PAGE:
Contemporary Books You Can’t Read Anymore. Thanks, Hollywood

I’m something of a book nerd. I’m usually juggling 3 books at once, never able to decide what story I want to commit myself to (sounds like most things in my life, hm?). I’m also a bit of a book snob. I hate jumping on the bestseller bandwagon and I cringe when my favorite books end up on the big screen. In fact, there are some books that are just plain ruined after getting picked up by Hollywood. I don’t care how good they are, you can just never enjoy them in the same way again. Here are some of my favorite/ most hated titles of recent years.

1)  Extremely Loud and Incredibly Close – As an English major, I took a contemporary American lit class my junior year of college. I adored this class. We read such diverse books, starting with The Talented Mr. Ripley (yes, this was also a book before Matt Damon and Jude Law graced the silver screen as the title character), tore through Philip K. Dick and even analyzed the video game series The Sims as a work of contemporary literature. But my favorite book we read in that class was Extremely Loud and Incredibly Close. I took this class during the 2005/ 2006 school year. Fast forward to late 2011 and Sandra Bullock and Tom Hanks star in the big screen adaptation that is now nominated for a Best Picture Academy Award. Vomit. I don’t care how good this movie is, I refuse to see it because I have loved this book so much (really, I didn’t sell it back at the end of the semester, and I was always broke and needing whatever money returning my books could offer) that anything they do to it will only destroy my memories. And if you haven’t read the book yet, don’t bother. Go see the movie with the rest of mainstream American and kill the novel. Again. Jerks.

2) Fight Club – Does anyone out there remember reading the book before seeing the movie and getting to the end and having your mind fucking blown and flipping back pages to make sure you read what you read correctly and just shaking your head thinking, “you got me again, Pahalniuk”? Or are you only imagining Brad Pitt in that leather jacket and hideous set of sunglasses? I hate you. Chuck Palahniuk is one of the best American writers out there right now, in my opinion. His books are smart and clever and bitter and uncomfortable. Fight Club was an experience to read. Sure the movie was good and all, but it doesn’t do the pages justice. I won’t even mention the adaptation of Choke which is one of my favorite books (by Palahniuk or anyone else) and the movie was deplorable. I’m sorry, Chuck.

3)  The Help – This book fits into the bestseller bandwagon category I previously mentioned. When you’re on the subway and literally ever nice girl with a cable-knit sweater is reading a book, I know this is not for me. Over the last year, that yellow cover has haunted my commutes. Admittedly, I’ve heard fromeveryone that the book is amazing, the movie is brilliant, blah blah blah. But I’m just not interested. I feel terrible for the poor author who will never be able to make a comeback from this widely successful mainstream disaster.

4) Anything by Nicholas Sparks – Ok, ok, Nicholas Sparks is hardly a legitimate writer and his books are hardly literary. However, just like cupcakes are not really a meal – we all need to indulge in a little junk once in awhile. When I was in high school and into my early college years, Nicholas Sparks (and his ability to turn out new titles in time for every winter, spring and summer break) was what I was reading to give my brain a rest from all the Joyce, Shakespeare and Stein I was struggling through as a young lit major. Then came all the movies. Literally every book this man writes ends up a movie. Yes, The Notebook was great. But that movie with Diane Lane? The MILEY CYRUS one? Come on. His books are no longer literary cupcakes. They’re literary arsenic. Avoid, avoid, avoid.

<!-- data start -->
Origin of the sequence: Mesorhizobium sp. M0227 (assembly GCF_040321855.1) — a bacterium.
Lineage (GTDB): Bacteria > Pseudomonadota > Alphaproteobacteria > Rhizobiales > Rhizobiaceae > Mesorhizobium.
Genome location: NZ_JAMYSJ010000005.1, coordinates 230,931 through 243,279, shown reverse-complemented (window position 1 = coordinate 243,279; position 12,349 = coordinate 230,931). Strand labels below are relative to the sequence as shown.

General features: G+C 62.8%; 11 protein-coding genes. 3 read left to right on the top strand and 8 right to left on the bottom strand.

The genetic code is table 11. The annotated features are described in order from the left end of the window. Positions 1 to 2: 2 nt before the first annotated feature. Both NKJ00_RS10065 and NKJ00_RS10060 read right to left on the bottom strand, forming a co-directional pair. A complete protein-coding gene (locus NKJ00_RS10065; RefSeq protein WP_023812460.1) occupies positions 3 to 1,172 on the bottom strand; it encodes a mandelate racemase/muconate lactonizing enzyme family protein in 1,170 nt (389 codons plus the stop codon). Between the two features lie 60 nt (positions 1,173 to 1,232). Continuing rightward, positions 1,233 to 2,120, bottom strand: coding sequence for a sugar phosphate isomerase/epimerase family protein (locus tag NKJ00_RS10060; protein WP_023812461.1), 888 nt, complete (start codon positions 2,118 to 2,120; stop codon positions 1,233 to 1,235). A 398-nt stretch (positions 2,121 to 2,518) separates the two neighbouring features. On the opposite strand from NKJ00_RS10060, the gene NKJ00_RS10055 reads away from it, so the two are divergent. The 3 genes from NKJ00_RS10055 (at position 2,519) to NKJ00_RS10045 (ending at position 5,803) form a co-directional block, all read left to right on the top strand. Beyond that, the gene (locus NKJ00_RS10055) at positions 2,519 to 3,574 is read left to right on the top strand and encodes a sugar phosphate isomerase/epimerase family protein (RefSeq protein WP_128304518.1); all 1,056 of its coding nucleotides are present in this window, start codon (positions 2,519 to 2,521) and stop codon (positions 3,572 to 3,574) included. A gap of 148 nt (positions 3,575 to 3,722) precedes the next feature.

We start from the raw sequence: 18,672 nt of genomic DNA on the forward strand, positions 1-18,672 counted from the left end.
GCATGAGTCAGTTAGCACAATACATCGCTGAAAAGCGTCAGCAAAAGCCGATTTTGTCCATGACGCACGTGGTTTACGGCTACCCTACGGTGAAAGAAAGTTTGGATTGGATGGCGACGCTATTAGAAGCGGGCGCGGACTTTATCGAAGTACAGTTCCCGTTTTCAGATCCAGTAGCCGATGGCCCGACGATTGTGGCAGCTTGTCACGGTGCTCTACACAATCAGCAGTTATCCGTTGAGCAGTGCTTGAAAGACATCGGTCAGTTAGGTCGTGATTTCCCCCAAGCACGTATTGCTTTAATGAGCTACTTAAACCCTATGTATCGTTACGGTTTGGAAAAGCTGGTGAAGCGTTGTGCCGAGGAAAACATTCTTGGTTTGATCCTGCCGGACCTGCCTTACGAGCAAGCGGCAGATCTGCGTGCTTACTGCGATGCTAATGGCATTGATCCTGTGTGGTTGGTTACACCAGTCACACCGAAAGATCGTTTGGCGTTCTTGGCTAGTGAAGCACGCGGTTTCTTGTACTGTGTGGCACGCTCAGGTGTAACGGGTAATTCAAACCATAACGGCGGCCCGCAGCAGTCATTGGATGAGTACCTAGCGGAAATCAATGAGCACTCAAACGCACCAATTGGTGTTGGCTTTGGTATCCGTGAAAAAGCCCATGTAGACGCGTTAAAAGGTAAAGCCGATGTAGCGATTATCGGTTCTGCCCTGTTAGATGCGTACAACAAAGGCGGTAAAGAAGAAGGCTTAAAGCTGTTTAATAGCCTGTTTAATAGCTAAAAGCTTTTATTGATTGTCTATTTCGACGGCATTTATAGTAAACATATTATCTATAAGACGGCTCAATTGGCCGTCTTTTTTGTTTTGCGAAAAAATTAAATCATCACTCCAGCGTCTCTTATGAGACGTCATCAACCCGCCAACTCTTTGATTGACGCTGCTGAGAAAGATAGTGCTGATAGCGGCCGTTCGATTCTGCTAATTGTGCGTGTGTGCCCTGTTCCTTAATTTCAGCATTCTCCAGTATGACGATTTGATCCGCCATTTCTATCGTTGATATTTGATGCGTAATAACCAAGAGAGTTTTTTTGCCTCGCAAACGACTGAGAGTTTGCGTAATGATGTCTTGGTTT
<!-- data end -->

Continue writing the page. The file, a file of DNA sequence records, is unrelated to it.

5) Eat, Pray, Love – Listen, Julia, I love you. I really do. Erin Brokovich? Genius. When you were Tinkerbell? Hello, brilliant. Pretty Woman? I wanted to be a hooker. But as the lead in Eat, Pray, Love? Well, even your skills couldn’t redeem what is possibly one of the worst film adaptations of a memoir, like ever. Elizabeth Gilbert’s journey was one of those books that I read at exactly the right time in my life when it just hit me where it counted. I was actually sort of excited to see it turned into a movie because I didn’t love the book for its literary qualities, but more for the journey the writer took the reader on. I thought it would translate beautifully to the big screen. Nope. Awful. I only spent $1.00 renting the movie, but I would like that dollar back. Now, even if you read the book, you’ll likely just picture a frumpy Julia Roberts and totally pretentious James Franco. Ruined forever.

BONUS: A book you still have time to love and cherish before the movie comes out. The Perks of Being a Wallflower. I read this book when I was a freshman in high school. I have re-read it dozens of times over the years, the pages have my underlinings and notes in the margins, the pages are dog-eared. I have bought copies of this book for some of my favorite people in the world because I couldn’t imagine them not knowing it existed. And now someone is making it into a movie. I’m not sure when it comes out, but I know that chick from the Harry Potter movies is in it. Please, read this book and then refuse to see the movie.


Posted on March 13, 2012, in rants and tagged , , , , , , , , , , , , , , , , , , , , , , , , , , , , , , , , . Bookmark the permalink. 1 Comment.

  1. Will check those books out!

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